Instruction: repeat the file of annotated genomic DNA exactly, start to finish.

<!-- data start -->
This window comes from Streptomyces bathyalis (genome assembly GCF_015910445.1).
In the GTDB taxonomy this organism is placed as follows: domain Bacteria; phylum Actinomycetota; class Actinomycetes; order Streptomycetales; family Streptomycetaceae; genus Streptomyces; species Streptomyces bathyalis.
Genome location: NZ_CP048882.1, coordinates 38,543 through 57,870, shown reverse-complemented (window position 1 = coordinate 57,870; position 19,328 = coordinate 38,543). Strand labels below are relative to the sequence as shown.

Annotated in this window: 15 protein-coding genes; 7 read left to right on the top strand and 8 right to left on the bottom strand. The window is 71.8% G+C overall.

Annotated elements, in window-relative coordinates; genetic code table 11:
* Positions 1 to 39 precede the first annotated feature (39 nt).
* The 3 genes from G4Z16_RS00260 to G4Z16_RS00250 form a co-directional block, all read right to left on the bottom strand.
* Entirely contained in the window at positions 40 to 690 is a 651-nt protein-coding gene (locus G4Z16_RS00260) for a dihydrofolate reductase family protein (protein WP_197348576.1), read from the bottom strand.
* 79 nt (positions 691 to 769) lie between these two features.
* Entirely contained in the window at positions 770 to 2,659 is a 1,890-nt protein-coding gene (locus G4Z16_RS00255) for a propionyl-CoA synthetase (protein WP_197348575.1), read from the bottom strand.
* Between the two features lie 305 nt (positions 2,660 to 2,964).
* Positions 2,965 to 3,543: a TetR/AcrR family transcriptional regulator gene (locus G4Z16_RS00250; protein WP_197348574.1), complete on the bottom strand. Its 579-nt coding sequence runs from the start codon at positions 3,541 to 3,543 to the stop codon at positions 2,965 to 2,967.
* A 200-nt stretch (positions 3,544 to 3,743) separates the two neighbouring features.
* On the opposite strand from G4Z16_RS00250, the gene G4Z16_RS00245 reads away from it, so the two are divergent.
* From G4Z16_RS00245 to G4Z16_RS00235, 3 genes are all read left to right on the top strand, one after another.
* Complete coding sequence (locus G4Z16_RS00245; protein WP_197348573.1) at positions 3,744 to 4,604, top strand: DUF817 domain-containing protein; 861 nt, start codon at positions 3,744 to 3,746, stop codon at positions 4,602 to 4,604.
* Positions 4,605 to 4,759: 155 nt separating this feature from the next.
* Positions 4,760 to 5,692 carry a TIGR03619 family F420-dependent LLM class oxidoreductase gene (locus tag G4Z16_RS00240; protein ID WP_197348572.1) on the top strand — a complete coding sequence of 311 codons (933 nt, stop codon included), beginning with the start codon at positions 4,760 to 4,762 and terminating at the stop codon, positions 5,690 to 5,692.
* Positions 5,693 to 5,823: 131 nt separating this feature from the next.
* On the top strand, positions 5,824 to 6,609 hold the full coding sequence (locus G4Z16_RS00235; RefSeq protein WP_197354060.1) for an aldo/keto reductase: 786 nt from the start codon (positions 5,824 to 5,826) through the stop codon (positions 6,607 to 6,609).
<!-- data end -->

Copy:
This window comes from Streptomyces bathyalis (genome assembly GCF_015910445.1).
In the GTDB taxonomy this organism is placed as follows: domain Bacteria; phylum Actinomycetota; class Actinomycetes; order Streptomycetales; family Streptomycetaceae; genus Streptomyces; species Streptomyces bathyalis.
Genome location: NZ_CP048882.1, coordinates 38,543 through 57,870, shown reverse-complemented (window position 1 = coordinate 57,870; position 19,328 = coordinate 38,543). Strand labels below are relative to the sequence as shown.

Annotated in this window: 15 protein-coding genes; 7 read left to right on the top strand and 8 right to left on the bottom strand. The window is 71.8% G+C overall.

Annotated elements, in window-relative coordinates; genetic code table 11:
* Positions 1 to 39 precede the first annotated feature (39 nt).
* The 3 genes from G4Z16_RS00260 to G4Z16_RS00250 form a co-directional block, all read right to left on the bottom strand.
* Entirely contained in the window at positions 40 to 690 is a 651-nt protein-coding gene (locus G4Z16_RS00260) for a dihydrofolate reductase family protein (protein WP_197348576.1), read from the bottom strand.
* 79 nt (positions 691 to 769) lie between these two features.
* Entirely contained in the window at positions 770 to 2,659 is a 1,890-nt protein-coding gene (locus G4Z16_RS00255) for a propionyl-CoA synthetase (protein WP_197348575.1), read from the bottom strand.
* Between the two features lie 305 nt (positions 2,660 to 2,964).
* Positions 2,965 to 3,543: a TetR/AcrR family transcriptional regulator gene (locus G4Z16_RS00250; protein WP_197348574.1), complete on the bottom strand. Its 579-nt coding sequence runs from the start codon at positions 3,541 to 3,543 to the stop codon at positions 2,965 to 2,967.
* A 200-nt stretch (positions 3,544 to 3,743) separates the two neighbouring features.
* On the opposite strand from G4Z16_RS00250, the gene G4Z16_RS00245 reads away from it, so the two are divergent.
* From G4Z16_RS00245 to G4Z16_RS00235, 3 genes are all read left to right on the top strand, one after another.
* Complete coding sequence (locus G4Z16_RS00245; protein WP_197348573.1) at positions 3,744 to 4,604, top strand: DUF817 domain-containing protein; 861 nt, start codon at positions 3,744 to 3,746, stop codon at positions 4,602 to 4,604.
* Positions 4,605 to 4,759: 155 nt separating this feature from the next.
* Positions 4,760 to 5,692 carry a TIGR03619 family F420-dependent LLM class oxidoreductase gene (locus tag G4Z16_RS00240; protein ID WP_197348572.1) on the top strand — a complete coding sequence of 311 codons (933 nt, stop codon included), beginning with the start codon at positions 4,760 to 4,762 and terminating at the stop codon, positions 5,690 to 5,692.
* Positions 5,693 to 5,823: 131 nt separating this feature from the next.
* On the top strand, positions 5,824 to 6,609 hold the full coding sequence (locus G4Z16_RS00235; RefSeq protein WP_197354060.1) for an aldo/keto reductase: 786 nt from the start codon (positions 5,824 to 5,826) through the stop codon (positions 6,607 to 6,609).